Our Spring 2009 issue of Computers and Composition Online is a wonderful array of webtexts that foreground everything from Wikipedia to online learning, from high end tools such as Flash to the basics of blogging, all with the goal, as contributor Claire Lutkewitte contends, of reconsidering “what a composition is, how it is created, for what purposes, and for what audiences.”
Theory into Practice begins with Anthony Ellerston’s “New Media Rhetorics in the Attention Economy.” Ellerston relies on student work in a rich blend of theory and practice to articulate the need for a stronger functional literacy foundation that enables students to be more successful new media composers both inside and outside the classroom. As Ellerston implies, such a foundation is an essential basis for the critical, rhetorical elements of new media literacy, with critical literacy being a vital component of Carra Hood’s call in “Editing Out Obscenity: Wikipedia and Writing Pedagogy” for writing specialists to rethink the position that wikipedia is an inappropriate citation practice in student work. Indeed, Hood concludes that using students can experience wikipedia “as collaborating writers, rather than solely as readers looking for answers to questions or sources for a college paper.” Finally, Melanie Yergeau provides a compelling example of how multimodal literacies foster not merely rhetorical arguments but also personal identity. In “aut(hored)ism,” Yergeau combines new media theory and disability studies to challenge writing teachers to consider the extent to which they attempt to regulate student texts into a standard of normalcy that limit students as writers and citizens, using her own narrative as a student and teacher with Asperger’s Syndrome.
While equally diverse in context, our Virtual Classroom section consistently emphasizes multiple forms of democratic education. In “Composing Controversy: Moving from Debate to Dialogue with a Justice Talking Radio Broadcast,” Jacqueline Cason highlights a collaborative project in she and two other colleagues at the University of Alaska, Anchorage, created multi-perspective research assignments based on the format of National Public Radio’s Justice Talking radio broadcast. Cason relies heavily on audio technology and provides recommendations for implementing this tool in ways that help rather than hinder students from being successful. Through her study of two writing classrooms, Letizia Guglielmo illustrates the potential impact of a feminist course design on the development of community, students’ impressions of their place within the community, the decentering of the virtual learning space in “Feminist Online Writing Courses: Civic Rhetoric, Community Action, and Student Success.” Emphasis on community is also a common thread in our third virtual classroom feature, "Web 2.0 in First Year Writing," in which Claire Lutkewitte foregrounds the potential of Web 2.0 to foster collaboration and multiplicity, concluding that such “technologies have redefined what it means to write together and to create new knowledge together.”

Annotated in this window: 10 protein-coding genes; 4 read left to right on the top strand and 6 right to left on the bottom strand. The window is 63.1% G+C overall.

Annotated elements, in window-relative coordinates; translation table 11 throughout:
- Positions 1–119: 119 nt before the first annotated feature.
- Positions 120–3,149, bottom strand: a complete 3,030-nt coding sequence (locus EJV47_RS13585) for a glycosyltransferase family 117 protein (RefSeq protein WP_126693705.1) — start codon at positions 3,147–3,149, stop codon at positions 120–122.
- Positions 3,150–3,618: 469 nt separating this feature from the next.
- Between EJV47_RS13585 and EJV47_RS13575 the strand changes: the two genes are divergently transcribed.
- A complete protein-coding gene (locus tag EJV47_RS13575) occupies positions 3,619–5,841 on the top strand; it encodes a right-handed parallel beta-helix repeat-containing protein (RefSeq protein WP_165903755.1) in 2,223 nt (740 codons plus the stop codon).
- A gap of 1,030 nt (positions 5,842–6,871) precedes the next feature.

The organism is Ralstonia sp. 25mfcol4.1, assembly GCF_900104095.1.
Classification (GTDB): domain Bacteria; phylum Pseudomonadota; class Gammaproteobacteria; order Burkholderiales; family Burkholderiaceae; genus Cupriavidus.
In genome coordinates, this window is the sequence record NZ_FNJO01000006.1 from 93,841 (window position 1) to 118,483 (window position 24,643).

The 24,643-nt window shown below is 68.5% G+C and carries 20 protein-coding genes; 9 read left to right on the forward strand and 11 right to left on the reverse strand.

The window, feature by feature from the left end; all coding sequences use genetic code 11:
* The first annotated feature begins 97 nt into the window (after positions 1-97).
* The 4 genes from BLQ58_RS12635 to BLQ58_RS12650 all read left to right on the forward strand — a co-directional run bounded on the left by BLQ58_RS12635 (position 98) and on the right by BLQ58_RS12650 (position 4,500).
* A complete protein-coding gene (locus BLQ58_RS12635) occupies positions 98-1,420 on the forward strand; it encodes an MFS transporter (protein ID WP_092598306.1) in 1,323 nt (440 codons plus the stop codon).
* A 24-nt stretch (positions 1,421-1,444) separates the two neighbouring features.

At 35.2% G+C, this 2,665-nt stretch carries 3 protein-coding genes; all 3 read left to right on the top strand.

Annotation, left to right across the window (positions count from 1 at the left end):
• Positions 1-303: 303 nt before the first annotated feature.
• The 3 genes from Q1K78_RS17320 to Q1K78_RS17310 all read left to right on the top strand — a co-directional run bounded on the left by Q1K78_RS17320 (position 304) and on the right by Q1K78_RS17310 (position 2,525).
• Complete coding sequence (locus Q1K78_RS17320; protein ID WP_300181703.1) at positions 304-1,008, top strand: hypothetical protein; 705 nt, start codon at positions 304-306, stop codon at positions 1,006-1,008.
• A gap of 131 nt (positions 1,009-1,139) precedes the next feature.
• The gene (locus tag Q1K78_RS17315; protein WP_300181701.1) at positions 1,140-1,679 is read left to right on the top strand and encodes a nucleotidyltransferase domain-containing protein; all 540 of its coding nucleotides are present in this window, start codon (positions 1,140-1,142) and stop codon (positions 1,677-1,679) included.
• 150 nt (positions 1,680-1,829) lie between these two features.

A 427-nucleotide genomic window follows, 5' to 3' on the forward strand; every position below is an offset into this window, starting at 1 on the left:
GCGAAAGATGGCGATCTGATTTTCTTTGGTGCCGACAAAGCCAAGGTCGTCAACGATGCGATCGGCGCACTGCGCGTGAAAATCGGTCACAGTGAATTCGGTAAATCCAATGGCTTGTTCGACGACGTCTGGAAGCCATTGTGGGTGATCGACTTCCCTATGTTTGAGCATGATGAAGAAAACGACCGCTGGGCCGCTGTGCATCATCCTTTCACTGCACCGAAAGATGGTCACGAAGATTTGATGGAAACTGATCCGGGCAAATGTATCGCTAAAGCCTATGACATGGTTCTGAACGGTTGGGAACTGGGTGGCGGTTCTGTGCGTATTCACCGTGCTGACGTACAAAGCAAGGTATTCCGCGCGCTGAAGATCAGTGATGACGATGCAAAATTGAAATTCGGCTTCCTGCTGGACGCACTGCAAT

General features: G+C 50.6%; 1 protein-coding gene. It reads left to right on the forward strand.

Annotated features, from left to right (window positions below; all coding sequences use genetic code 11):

Meanwhile, Professional Development highlights the talents of our very own graduate students at Bowling Green State University. First, Toby Coley and Joe Erickson warrant joint kudos for “New Media and Multimodality in Composition Studies: An Interview with Chris Anson.” We are honored to have Professor Anson’s voice as part of this issue, and we know his views of the impact of new media on assessment as well as his advice for faculty new to teaching with technology will resonate with our readers. Complementing this wonderful feature is “A Web We Can Weave: Considering Open Source Technologies in Our Classrooms,” a collaborative effort by Joe Erickson, Toby Coley, Eden Leone, Jeremy Schnieder, Ruijie Zhao, and Kris Blair. Based on a roundtable presentation at Computers and Writing 2008, this webtext overviews a range of Web 2.0 possibilities for both novice and experienced users, including familiar tools such as Facebook and Google Groups but also newer ones that include the audio application YackPack.
Finally, our three Reviews highlight three different genres, all with the potential for multimodal literacy development. Brittany Cottrill reviews Lorraine Stefani, et al.’s The Educational Potential of E-Portfolios: Supporting Personal Development and Reflective Learning, Jennifer Kavetsky reviews H. Corneliusun and J. Walker Rettberg’s Digital Culture, Play, and Identity: A World of Warcraft Reader, and Hsiaoping Wu reviews Diane Penrod’s Using Blogs to Enhance Literacy: The Next Powerful Step in 21st-Century Learning. As always, I am indebted to our very talented graduate student staff at C&C Online, especially Design Editor Joe Erickson, who has also taken on duties as editor of our newly redesigned blog, CandCBlog, where we encourage you to dialogue about these diverse webtexts.